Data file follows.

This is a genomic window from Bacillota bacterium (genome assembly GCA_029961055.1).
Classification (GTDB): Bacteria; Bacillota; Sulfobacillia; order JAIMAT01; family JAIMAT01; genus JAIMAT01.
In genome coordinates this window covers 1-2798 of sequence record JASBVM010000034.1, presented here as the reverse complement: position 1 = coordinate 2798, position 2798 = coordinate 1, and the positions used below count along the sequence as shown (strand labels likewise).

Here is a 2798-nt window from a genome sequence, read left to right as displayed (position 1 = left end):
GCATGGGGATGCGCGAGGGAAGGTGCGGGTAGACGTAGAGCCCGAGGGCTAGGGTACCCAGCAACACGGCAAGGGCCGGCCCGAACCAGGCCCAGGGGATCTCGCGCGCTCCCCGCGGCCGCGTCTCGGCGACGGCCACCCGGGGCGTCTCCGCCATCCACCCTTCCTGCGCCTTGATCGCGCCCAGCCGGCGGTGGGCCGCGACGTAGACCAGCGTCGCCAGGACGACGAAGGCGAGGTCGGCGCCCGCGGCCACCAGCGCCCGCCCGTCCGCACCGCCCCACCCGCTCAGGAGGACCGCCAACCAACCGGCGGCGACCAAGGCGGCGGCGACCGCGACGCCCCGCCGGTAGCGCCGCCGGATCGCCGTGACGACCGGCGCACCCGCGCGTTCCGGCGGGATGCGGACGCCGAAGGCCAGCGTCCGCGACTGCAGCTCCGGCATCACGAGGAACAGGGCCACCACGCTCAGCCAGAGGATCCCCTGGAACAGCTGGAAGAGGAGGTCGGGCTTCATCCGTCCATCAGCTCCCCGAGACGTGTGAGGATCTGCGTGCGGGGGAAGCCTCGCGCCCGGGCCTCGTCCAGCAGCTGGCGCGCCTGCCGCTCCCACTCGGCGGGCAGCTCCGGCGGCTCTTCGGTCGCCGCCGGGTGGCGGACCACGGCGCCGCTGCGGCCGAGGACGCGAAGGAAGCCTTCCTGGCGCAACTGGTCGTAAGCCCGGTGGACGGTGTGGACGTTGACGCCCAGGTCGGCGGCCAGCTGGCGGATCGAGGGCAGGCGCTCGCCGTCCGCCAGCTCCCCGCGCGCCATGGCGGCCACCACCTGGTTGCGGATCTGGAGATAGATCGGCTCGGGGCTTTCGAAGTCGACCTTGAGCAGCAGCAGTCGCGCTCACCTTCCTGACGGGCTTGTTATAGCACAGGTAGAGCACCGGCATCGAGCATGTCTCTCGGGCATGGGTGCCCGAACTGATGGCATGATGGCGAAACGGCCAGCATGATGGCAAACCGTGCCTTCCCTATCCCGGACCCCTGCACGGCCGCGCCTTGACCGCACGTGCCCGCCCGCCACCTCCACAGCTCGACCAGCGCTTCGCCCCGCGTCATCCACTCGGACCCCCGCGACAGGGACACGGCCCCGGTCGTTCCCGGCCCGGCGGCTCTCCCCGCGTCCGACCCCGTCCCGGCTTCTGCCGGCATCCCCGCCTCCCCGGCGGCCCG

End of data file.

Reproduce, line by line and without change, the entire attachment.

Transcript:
This is a genomic window from Bacillota bacterium (genome assembly GCA_029961055.1).
Classification (GTDB): Bacteria; Bacillota; Sulfobacillia; order JAIMAT01; family JAIMAT01; genus JAIMAT01.
In genome coordinates this window covers 1-2798 of sequence record JASBVM010000034.1, presented here as the reverse complement: position 1 = coordinate 2798, position 2798 = coordinate 1, and the positions used below count along the sequence as shown (strand labels likewise).

Here is a 2798-nt window from a genome sequence, read left to right as displayed (position 1 = left end):
GCATGGGGATGCGCGAGGGAAGGTGCGGGTAGACGTAGAGCCCGAGGGCTAGGGTACCCAGCAACACGGCAAGGGCCGGCCCGAACCAGGCCCAGGGGATCTCGCGCGCTCCCCGCGGCCGCGTCTCGGCGACGGCCACCCGGGGCGTCTCCGCCATCCACCCTTCCTGCGCCTTGATCGCGCCCAGCCGGCGGTGGGCCGCGACGTAGACCAGCGTCGCCAGGACGACGAAGGCGAGGTCGGCGCCCGCGGCCACCAGCGCCCGCCCGTCCGCACCGCCCCACCCGCTCAGGAGGACCGCCAACCAACCGGCGGCGACCAAGGCGGCGGCGACCGCGACGCCCCGCCGGTAGCGCCGCCGGATCGCCGTGACGACCGGCGCACCCGCGCGTTCCGGCGGGATGCGGACGCCGAAGGCCAGCGTCCGCGACTGCAGCTCCGGCATCACGAGGAACAGGGCCACCACGCTCAGCCAGAGGATCCCCTGGAACAGCTGGAAGAGGAGGTCGGGCTTCATCCGTCCATCAGCTCCCCGAGACGTGTGAGGATCTGCGTGCGGGGGAAGCCTCGCGCCCGGGCCTCGTCCAGCAGCTGGCGCGCCTGCCGCTCCCACTCGGCGGGCAGCTCCGGCGGCTCTTCGGTCGCCGCCGGGTGGCGGACCACGGCGCCGCTGCGGCCGAGGACGCGAAGGAAGCCTTCCTGGCGCAACTGGTCGTAAGCCCGGTGGACGGTGTGGACGTTGACGCCCAGGTCGGCGGCCAGCTGGCGGATCGAGGGCAGGCGCTCGCCGTCCGCCAGCTCCCCGCGCGCCATGGCGGCCACCACCTGGTTGCGGATCTGGAGATAGATCGGCTCGGGGCTTTCGAAGTCGACCTTGAGCAGCAGCAGTCGCGCTCACCTTCCTGACGGGCTTGTTATAGCACAGGTAGAGCACCGGCATCGAGCATGTCTCTCGGGCATGGGTGCCCGAACTGATGGCATGATGGCGAAACGGCCAGCATGATGGCAAACCGTGCCTTCCCTATCCCGGACCCCTGCACGGCCGCGCCTTGACCGCACGTGCCCGCCCGCCACCTCCACAGCTCGACCAGCGCTTCGCCCCGCGTCATCCACTCGGACCCCCGCGACAGGGACACGGCCCCGGTCGTTCCCGGCCCGGCGGCTCTCCCCGCGTCCGACCCCGTCCCGGCTTCTGCCGGCATCCCCGCCTCCCCGGCGGCCCG